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The Student News Site of Loyola University Maryland

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The timelessness of “Black is King”


Beyoncé’s album “The Gift” has come to life in a musical film and visual album entitled “Black is King,” which incorporates a similar storyline to that of Disney’s live-action film, “The Lion King.” “Black is King” follows the journey of a young boy who is finding his way back to his ancestry as he grows up in a society where, as highlighted in the movie, “Black men especially, we’re told not to love ourselves.” 

Beyoncé pushes back on that notion to show the empowerment of Black people from all over the world with the use of only Black actors, African traditions, music, and movement. This film is one of the most beautiful works of art to come out of 2020 as she allows the power of so many people to shine through. 

Throughout “Black is King,” the scenes transition from African wilderness to cities and back again in continuous cycles. Beyoncé does that in order to highlight the transition between the past and the present as she praises the idea of reaching back into the past to see how ancestors guide a person now. 

Beyoncé uses the power of nature to explain the impact that Black men and women have in their daily lives. Water signifies serenity, life, purity, hope, and the ability to be reborn. This connection dawns on the idea of the Circle of Life— being born from water and returning to it once the journey ends. The Circle of Life is also used to learn from the past in order to move forward.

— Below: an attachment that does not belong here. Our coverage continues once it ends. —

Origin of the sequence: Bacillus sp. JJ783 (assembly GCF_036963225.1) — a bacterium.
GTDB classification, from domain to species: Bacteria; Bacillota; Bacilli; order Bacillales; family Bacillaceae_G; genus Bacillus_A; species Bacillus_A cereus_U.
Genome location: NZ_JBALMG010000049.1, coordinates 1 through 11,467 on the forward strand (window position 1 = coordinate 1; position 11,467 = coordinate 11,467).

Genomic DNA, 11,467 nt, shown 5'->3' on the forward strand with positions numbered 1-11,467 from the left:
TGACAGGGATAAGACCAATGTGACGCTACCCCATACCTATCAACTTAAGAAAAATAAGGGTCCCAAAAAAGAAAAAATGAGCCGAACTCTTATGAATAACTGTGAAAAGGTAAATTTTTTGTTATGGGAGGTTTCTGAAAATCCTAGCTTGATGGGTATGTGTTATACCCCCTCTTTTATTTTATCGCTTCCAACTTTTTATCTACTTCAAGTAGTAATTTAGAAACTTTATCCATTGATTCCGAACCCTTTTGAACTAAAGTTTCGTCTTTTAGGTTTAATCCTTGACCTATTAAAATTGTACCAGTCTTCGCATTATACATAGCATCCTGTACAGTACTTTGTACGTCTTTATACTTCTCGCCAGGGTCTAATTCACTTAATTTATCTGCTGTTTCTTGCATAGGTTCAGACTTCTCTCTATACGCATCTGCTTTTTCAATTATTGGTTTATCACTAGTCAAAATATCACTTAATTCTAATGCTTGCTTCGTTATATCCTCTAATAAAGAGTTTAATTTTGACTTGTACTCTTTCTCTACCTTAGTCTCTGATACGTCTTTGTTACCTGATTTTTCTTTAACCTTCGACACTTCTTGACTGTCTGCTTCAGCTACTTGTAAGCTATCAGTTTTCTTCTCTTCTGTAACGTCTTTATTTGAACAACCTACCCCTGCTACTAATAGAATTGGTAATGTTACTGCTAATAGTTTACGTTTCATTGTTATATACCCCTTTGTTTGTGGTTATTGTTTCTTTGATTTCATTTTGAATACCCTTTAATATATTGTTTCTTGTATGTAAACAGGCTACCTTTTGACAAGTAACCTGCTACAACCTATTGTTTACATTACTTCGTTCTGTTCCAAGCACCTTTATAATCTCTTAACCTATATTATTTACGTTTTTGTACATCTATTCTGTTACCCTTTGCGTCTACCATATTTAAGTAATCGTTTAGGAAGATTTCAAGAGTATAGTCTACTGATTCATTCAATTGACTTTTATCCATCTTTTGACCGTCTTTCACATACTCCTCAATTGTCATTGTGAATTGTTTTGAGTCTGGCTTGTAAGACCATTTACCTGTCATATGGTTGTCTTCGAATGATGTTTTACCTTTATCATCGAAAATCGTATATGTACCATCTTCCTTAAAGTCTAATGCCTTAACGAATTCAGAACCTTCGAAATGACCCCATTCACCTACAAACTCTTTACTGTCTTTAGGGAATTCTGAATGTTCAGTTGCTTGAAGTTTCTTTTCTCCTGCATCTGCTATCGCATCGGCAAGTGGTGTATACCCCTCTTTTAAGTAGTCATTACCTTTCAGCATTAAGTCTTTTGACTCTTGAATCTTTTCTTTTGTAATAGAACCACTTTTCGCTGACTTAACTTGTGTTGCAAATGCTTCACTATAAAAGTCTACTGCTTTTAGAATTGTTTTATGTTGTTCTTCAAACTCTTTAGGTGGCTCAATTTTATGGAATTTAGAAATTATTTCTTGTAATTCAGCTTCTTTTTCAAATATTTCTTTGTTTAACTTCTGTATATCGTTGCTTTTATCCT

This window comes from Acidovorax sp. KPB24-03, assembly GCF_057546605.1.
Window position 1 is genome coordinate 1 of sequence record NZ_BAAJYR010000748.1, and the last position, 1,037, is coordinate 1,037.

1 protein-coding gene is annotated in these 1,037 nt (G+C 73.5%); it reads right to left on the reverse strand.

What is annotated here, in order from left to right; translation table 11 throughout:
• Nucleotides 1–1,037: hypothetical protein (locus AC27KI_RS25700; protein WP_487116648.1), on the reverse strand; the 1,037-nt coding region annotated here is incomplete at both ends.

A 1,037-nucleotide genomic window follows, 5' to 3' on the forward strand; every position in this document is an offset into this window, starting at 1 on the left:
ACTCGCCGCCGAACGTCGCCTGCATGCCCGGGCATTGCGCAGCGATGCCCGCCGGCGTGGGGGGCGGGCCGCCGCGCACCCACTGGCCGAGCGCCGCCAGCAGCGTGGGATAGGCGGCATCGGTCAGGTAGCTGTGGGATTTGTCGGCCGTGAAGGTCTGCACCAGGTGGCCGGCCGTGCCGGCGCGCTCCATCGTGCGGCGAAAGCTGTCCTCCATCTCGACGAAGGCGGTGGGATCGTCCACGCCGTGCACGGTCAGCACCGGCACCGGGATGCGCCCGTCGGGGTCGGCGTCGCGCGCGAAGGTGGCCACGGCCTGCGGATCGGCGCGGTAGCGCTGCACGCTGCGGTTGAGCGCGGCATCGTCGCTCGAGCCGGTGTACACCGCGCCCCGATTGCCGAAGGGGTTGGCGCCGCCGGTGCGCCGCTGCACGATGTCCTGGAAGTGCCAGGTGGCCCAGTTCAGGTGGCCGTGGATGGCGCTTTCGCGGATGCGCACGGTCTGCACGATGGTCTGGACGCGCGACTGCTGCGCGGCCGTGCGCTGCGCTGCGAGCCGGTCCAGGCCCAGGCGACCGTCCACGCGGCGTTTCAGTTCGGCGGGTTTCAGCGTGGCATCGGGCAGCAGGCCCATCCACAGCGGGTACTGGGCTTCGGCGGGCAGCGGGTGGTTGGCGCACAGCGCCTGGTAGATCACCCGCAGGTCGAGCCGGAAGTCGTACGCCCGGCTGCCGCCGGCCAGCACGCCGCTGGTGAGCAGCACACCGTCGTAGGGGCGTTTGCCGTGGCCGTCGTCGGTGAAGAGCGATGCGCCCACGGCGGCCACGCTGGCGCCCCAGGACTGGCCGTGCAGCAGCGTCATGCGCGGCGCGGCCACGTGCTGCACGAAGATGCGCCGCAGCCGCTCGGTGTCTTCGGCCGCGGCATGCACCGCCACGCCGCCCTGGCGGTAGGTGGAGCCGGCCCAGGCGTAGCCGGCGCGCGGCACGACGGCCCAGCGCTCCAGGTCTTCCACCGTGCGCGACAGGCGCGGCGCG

The use of the sky, space, water, and nature is excellent in moving Beyoncé’s purpose throughout the movie. She also uses ideas from African culture for the same purpose. Beyoncé has men and women in traditional African garb that spread the ideals of African ancestry in the film. One of the things that stood out most was Beyoncé’s use of the “African way,” which is to make oneself equal to another. The use of African traditions and nature is an excellent incorporation of Beyoncé’s own ancestry to show the power of her culture.

Beyoncé guides her film with the idea that everyone is a king or queen. What truly makes the album beautiful is the idea that Black men and women need to keep their heads up and crown on. The movie explains that Black people have their “crowns in their back pockets because of an environment of repression.” Beyoncé, in turn, does a perfect job of showing that, no matter what, Black individuals should take what is theirs and build a community that will support them.

This uplifting message is still complex and difficult, as the movie equally explores the past and how society continues to hide Black excellence today. In an article by Esquire, it is explained how “Uncle Sam / Uncle Scar have a common goal for the prince to forget himself and for his community to be divided….uncle Scar has come to symbolize: toxic masculinity, abuse of power, greed, lust, destruction, isolation.”  

It is said in the movie that, “to live without reflection for so long might make you wonder if you even truly exist.” This whole film prompts people to fight the past’s intrusion into the present. It is really important in today’s society, according to Beyoncé’s message, to fight hatred because, if not, generations to come will be forced to grapple with the injustices of today, leading to an unending cycle of pain and oppression.